Battle stations were manned, and we leapt into action. Neuropsych evaluation: check. ADHD diagnosis: check. Therapist and psychiatrist lined up: check. Meds: check. The financial means and privilege to accomplish all of the above: check, and never do I forget that. IEP secured: after some effort, check. Begin searching for another school: perhaps the biggest check of all. Because before I had even unlocked my bike to head home that day, I vowed that our daughter would not remain in that place. It wasn’t only the early start time and overwhelming workload. In all the ways most important to us, the school did not prioritize the well-being of its students.

I’ll share an example of this tenet taken to ridiculous extremes. Trying to catch our daughter up in physics, one assignment, in particular, stymied us. “Physics notebook,” was all it said in JumpRope, the dreaded student portal. We emailed the teacher to ask what “physics notebook” meant. His answer: “All the assignments are in JumpRope.” Yes, we said, but we don’t know what it means. “Ask your daughter.” She didn’t know either. “Then she’ll have to find out some other way.” What the actual fu- OK, OK. She asked some students. They didn’t know (a sign that our daughter wasn’t the only one struggling and that the teacher’s methods were not the slam dunk he thought they were). Again we tried. Again we heard: “Your daughter has to learn how to advocate for herself.”

This madness went on for no less than 10 rounds of email. One I cannot forget or forgive: “Every other student in the class has successfully completed that assignment. Your daughter is the only one who hasn’t.” Even if that were true — which, I discovered later, it totally was not — what kind of an educator says something like that about a struggling student? Finally, the teacher, in his kindness and mercy, revealed that “physics notebook” meant — pay attention now, this is complicated — showing him that she had a notebook for the class. Like, literally, waving a Mead spiral-bound and saying, “here.”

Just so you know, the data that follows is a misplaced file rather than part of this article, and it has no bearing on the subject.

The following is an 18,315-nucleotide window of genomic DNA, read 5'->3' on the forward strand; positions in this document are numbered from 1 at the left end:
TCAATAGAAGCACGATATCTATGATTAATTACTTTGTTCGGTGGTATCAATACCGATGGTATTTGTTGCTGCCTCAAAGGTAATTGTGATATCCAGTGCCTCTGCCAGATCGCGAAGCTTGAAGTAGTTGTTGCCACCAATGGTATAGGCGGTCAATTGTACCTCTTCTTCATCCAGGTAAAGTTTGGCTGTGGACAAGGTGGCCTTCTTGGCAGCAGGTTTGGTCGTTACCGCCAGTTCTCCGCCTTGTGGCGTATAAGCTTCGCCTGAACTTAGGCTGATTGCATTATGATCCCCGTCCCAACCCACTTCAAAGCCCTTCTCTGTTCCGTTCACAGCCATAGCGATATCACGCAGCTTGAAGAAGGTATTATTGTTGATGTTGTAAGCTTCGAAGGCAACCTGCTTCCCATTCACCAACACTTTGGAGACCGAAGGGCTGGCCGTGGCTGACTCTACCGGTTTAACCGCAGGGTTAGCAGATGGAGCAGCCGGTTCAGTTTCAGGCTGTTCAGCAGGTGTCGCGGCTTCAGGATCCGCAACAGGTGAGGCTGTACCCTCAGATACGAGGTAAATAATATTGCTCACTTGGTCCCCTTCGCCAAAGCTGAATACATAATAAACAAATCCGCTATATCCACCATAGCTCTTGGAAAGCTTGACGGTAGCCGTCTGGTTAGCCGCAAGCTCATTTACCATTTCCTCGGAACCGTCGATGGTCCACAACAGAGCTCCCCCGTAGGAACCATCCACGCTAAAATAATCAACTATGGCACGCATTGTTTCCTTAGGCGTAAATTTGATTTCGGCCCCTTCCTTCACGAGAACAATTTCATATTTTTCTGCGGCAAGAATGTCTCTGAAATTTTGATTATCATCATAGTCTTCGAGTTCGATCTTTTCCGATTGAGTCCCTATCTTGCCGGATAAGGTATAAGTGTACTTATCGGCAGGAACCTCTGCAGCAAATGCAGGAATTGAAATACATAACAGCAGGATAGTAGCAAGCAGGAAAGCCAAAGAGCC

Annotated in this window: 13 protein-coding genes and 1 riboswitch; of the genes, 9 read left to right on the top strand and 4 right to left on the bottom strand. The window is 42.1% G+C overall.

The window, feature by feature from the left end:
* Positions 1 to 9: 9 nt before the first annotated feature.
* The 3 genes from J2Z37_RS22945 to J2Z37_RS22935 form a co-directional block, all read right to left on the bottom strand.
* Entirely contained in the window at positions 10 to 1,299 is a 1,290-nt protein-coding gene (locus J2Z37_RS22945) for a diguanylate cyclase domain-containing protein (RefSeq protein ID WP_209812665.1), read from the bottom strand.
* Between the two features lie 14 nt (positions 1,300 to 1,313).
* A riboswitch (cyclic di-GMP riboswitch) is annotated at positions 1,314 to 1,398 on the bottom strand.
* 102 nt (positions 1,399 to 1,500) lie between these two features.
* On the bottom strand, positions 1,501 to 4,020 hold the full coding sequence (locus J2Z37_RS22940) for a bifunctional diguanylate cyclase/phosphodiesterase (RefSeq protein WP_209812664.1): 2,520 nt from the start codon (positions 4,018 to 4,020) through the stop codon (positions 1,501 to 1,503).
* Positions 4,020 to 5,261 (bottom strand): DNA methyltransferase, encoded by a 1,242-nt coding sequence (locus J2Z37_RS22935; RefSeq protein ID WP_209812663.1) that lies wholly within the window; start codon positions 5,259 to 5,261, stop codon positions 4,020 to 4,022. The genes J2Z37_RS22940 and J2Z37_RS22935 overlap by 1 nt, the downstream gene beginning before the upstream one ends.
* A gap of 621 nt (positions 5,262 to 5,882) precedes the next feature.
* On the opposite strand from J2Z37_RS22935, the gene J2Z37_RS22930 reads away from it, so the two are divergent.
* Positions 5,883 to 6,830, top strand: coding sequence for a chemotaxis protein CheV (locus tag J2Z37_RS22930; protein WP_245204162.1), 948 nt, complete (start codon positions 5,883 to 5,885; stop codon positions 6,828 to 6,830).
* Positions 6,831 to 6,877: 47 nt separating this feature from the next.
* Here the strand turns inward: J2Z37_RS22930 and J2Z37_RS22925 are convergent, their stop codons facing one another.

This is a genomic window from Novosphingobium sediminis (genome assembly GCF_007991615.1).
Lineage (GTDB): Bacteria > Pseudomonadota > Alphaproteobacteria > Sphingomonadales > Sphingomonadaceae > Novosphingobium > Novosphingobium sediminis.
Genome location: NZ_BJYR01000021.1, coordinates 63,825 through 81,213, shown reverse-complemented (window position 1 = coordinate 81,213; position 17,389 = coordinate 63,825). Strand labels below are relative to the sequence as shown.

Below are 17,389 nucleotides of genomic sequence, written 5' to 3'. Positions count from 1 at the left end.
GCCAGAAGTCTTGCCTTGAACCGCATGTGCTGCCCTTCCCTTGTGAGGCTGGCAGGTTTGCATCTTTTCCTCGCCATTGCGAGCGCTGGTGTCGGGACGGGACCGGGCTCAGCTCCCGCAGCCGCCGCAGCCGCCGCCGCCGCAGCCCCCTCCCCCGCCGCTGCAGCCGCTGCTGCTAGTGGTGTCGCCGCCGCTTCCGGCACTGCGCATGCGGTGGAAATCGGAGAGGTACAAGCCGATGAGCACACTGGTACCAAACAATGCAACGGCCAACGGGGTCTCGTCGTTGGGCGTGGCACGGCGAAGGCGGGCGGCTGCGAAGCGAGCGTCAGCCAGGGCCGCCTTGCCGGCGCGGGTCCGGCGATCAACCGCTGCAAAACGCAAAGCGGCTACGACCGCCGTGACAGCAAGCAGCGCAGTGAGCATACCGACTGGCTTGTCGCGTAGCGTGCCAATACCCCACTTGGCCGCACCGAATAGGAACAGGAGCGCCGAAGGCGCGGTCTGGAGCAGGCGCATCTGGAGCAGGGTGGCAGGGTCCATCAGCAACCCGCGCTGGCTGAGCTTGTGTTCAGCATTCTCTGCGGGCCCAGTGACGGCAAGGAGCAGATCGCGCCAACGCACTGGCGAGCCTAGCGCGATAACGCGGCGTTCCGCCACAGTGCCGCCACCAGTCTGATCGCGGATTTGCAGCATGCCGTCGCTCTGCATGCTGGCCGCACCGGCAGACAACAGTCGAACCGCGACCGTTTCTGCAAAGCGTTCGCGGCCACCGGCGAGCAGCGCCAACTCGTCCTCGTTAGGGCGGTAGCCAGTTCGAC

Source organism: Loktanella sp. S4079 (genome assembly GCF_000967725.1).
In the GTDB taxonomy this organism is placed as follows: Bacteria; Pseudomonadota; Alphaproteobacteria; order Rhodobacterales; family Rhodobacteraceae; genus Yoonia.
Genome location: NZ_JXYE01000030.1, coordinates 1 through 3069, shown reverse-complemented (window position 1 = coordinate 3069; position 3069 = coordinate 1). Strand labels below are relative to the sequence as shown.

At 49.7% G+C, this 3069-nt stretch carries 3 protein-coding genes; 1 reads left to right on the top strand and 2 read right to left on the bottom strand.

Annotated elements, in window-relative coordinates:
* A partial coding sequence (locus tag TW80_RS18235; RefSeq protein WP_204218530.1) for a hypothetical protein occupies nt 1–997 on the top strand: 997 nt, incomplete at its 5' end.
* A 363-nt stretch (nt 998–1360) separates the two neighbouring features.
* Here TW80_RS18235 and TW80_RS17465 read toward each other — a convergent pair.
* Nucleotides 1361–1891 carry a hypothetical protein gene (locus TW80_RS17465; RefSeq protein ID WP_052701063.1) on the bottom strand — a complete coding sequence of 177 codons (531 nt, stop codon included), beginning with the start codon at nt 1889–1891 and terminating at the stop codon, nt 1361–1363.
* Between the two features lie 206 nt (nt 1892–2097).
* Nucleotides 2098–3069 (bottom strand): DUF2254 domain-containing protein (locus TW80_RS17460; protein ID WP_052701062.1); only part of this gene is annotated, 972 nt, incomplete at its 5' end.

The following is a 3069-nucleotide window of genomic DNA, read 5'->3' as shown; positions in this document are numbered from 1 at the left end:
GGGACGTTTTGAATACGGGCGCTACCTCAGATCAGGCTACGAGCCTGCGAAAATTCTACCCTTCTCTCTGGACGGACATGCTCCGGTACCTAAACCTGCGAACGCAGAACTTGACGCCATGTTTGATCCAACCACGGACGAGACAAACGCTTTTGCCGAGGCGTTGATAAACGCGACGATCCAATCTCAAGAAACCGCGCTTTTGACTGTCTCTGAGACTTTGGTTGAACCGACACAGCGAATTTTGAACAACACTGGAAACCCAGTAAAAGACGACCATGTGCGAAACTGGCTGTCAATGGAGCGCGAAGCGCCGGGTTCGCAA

A school that sits stone-faced when students flail is a school that does not care about their well-being. I say this with conviction because I’ve seen what the opposite looks like. At the school she transferred to the following fall, Essex Street Academy (and no more beautiful school was there ever), she was never left to twist in the wind about a simple assignment. Every day, the staff demonstrated their commitment to doing what’s best for students. Immediate evidence of this: They start school at 9:25 a.m., having taken to heart the vast body of research showing that teenage brains do not function at the crack of dawn. Essex has open admissions, which is no coincidence. A non-selective mindset, I’ve found, usually goes hand-in-hand with a strong focus on students’ well-being. I wish more parents recognized that.

My daughter still had challenges; that’s simply a fact of life with ADHD. But when she fell behind, her teachers and counselors helped her, almost as though they understood that supporting kids was the job of educators or something. I don’t remember one morning when she resisted going to school. It was an engaging, robust curriculum — not a crushing workload — that spurred her critical thinking and broadened her worldview. Under the tutelage of her glorious college counselor, she applied (with zero assistance from Mom and Dad) to several colleges, and got accepted at four. Last spring, she graduated. Deferring college for a year, she landed her first job, at a big-box retail store, and then a better-paying one scooping ice cream. She’s headed to college in the fall and plans to study marine biology. 

All of this she did through her own, dare I say, self-advocacy. 

Now a few years out, my daughter reflects on her freshman year with the clarity of distance. Her memories aren’t all bad. She generally liked the kids and remembers a few teachers fondly. The lasting impression, though, is of a place that pretty much gave up on her. 

My daughter, I’m sure, is far from the only kid who ever arrived at a specialized high school and discovered that it was the wrong place for them. I wonder how many stick it out for four miserable years because they and their families are convinced that these are the “best” schools in the city. Or that if something’s amiss, it must be the kid who didn’t measure up. Or that it’s impossible to get a good education anywhere else. I am here to say emphatically that it is possible. It may even be preferable; it was for us. And like model students, we’ve applied the lessons learned: Our son, an eighth grader this year, did not take the SHSAT.

Mary Jean Babic, a proud New York City public school parent, lives in Brooklyn and works as a user experience writer in the financial industry.